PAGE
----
By Alyssa Schnugg
The man accused of killing Ole Miss student Jimmy “Jay” Lee has filed a civil suit against the Lafayette County Sheriff’s Department claiming he is being wrongfully detained and is asking the court to release him on bond.
Sheldon “Timmy” Herrington was arrested on July 22 and charged with the murder of Lee. Herrington appeared in court in August for a probable cause hearing and a bond hearing. He was denied bond.
Lee, 20, was last seen at about 6 a.m. on July 8 when he left his apartment at Campus Walk Apartments.
While charged with murder, Lee’s body has not yet been recovered, which is one basis for Herrington’s petition of writ of habeas corpus filed Wednesday at the Lafayette County Circuit Court.
A writ of habeas corpus is used to bring the detainee before the court to determine if the person’s imprisonment is lawful.
In the petition, Herrington points out that Det. Ryan Baker testified in August that cadaver dogs were deployed inside Herrington’s apartment and that the dogs “alerted” to the presence of a dead body. The suit claims that Baker did not recount the specifics about the qualifications of the cadaver dogs or their handlers or whether the dogs were trained as search and rescue dogs or verified to actually detect human remains.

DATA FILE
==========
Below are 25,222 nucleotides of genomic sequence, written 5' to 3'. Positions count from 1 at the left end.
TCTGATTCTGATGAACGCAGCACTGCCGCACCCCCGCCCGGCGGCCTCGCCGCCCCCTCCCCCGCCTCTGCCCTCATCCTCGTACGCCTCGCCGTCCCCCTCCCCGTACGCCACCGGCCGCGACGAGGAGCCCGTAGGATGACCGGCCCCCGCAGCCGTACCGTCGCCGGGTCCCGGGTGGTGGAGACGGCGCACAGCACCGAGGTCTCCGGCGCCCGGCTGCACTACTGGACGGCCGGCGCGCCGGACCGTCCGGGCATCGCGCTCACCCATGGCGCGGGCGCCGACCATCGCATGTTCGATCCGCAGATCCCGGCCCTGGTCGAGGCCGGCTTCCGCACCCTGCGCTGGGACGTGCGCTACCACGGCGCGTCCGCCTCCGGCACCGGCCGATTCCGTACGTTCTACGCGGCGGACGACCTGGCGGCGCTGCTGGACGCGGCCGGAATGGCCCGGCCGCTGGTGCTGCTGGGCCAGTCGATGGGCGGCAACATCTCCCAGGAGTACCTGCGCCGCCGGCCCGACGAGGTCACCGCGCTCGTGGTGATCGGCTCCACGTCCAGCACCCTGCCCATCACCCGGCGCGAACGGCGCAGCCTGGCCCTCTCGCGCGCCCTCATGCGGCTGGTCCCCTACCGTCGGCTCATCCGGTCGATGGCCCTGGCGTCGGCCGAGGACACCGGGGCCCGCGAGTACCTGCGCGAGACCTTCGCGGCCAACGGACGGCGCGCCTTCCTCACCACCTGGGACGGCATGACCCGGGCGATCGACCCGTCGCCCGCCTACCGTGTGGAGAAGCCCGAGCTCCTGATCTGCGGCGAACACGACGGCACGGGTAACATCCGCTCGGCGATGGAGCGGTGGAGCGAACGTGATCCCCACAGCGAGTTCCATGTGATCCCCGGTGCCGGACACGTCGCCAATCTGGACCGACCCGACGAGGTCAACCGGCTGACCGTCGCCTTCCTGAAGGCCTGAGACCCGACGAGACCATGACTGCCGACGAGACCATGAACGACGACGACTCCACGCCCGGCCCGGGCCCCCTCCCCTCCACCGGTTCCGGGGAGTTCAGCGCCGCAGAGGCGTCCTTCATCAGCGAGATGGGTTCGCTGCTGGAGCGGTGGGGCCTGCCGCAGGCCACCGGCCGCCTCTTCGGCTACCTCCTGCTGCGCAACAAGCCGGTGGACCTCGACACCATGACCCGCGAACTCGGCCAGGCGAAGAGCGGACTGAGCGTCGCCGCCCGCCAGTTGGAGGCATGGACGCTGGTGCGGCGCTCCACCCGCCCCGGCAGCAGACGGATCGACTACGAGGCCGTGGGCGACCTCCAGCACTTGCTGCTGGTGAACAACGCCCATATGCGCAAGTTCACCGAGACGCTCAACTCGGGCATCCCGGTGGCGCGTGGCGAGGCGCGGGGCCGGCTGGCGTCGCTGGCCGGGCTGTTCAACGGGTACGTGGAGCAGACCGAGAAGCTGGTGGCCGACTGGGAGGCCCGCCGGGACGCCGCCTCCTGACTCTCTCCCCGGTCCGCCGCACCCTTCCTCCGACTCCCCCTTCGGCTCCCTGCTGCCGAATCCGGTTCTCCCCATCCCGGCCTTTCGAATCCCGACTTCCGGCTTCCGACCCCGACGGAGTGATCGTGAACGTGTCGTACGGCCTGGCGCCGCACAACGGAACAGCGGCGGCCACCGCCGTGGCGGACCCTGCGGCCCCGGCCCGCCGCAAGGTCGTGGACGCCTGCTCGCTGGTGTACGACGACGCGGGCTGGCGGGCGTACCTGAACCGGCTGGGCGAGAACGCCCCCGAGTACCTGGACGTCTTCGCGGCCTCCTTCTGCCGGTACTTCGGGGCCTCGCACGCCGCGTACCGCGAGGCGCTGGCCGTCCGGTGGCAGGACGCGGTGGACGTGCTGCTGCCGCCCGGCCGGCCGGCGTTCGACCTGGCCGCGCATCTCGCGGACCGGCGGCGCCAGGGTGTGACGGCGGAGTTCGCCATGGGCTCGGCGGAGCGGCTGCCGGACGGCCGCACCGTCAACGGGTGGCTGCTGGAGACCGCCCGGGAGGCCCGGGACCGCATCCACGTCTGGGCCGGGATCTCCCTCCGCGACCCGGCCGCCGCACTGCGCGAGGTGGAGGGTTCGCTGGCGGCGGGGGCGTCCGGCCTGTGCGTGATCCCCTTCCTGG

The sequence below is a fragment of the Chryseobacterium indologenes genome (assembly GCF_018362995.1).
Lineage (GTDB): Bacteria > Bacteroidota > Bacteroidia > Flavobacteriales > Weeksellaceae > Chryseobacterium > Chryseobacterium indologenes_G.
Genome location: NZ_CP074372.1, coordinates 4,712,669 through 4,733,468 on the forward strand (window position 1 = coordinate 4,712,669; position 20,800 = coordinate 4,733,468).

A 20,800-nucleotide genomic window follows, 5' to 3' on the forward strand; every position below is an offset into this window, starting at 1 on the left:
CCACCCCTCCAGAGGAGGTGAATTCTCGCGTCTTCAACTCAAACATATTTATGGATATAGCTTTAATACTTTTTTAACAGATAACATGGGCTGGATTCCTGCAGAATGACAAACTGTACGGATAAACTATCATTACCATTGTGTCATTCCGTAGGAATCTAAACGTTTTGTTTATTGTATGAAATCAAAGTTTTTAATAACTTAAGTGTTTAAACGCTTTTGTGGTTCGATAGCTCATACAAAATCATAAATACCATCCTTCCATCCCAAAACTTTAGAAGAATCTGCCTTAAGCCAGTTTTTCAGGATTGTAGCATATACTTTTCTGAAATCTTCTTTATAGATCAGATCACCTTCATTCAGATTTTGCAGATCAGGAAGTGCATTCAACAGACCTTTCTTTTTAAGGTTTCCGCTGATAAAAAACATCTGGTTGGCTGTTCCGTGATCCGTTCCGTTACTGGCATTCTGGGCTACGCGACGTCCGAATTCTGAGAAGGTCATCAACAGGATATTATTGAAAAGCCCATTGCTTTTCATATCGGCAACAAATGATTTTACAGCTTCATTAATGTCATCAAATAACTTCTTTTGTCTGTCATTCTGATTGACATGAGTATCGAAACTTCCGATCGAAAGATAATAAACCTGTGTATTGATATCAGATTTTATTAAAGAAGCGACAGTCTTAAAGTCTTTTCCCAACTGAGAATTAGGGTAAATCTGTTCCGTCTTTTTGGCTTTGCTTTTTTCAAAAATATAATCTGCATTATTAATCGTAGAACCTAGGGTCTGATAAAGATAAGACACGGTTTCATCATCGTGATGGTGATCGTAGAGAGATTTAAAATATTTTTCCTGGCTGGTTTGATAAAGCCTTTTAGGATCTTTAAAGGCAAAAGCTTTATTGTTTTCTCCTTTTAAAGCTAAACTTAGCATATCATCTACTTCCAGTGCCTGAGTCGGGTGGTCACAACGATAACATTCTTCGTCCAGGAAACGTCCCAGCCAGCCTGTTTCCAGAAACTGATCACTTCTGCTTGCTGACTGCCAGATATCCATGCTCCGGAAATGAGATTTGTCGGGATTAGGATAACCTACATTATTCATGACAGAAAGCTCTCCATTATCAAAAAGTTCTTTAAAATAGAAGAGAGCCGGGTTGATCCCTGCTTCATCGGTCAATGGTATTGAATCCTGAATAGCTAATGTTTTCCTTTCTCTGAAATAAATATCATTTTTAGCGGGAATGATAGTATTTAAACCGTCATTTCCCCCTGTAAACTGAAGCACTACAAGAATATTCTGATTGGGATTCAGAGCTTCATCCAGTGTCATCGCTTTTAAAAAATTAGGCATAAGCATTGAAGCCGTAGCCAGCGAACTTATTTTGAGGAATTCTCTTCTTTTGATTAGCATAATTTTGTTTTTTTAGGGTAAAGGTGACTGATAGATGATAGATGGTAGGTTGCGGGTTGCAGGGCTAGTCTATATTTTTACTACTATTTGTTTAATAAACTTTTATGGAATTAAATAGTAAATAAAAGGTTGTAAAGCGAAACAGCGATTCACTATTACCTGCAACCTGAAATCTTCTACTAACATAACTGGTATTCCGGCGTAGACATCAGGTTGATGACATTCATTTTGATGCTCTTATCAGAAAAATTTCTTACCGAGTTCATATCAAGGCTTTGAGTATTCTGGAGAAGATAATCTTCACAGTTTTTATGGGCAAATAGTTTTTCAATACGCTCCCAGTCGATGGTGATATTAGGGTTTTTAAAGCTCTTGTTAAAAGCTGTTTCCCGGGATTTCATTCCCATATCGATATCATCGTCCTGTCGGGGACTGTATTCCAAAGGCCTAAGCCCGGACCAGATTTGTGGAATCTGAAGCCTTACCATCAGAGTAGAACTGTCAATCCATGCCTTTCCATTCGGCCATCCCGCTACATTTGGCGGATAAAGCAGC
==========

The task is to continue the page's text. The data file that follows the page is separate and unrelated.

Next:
The petition points out that Lee’s remains have not yet been found and that there is no evidence that a crime has occurred and that the case against Herrington is “purely circumstantial.”
The case against Herrington was not presented at the August grand jury and he has not been indicted on the capital murder charge.
During the August hearing, Baker the two men had known each other for about four months and had recently entered into a sexual relationship. Evidence from Herrington’s phone showed text messages to Lee hours before he went missing.
In the text conversation, Herrington said he wanted to do something “he’d never done before.”
Baker said Herrington’s computer and phone, which were taken as evidence, showed Herrington’s search on Google “How long does it take to strangle someone to death?” and then a second search as to whether working out would increase testosterone.
The petition argues that Herrington being denied bond is against his constitutional rights. According to state statutes, a bond should be granted except where proof is evident or presumption is great; when the person has previously been convicted of a capital offense or any other crime punishable by more than 20 years. Herrington has no prior conviction and the petition argues there is no clear evidence against Herrington.
Herrington and his attorney Kevin Horan told the court in August that Herrington would surrender his passport and voluntarily wear an ankle monitor. However, he was denied bond and remains at the Lafayette County Detention Center.
The petition calls for a hearing to set a “reasonable” bail for Herrington.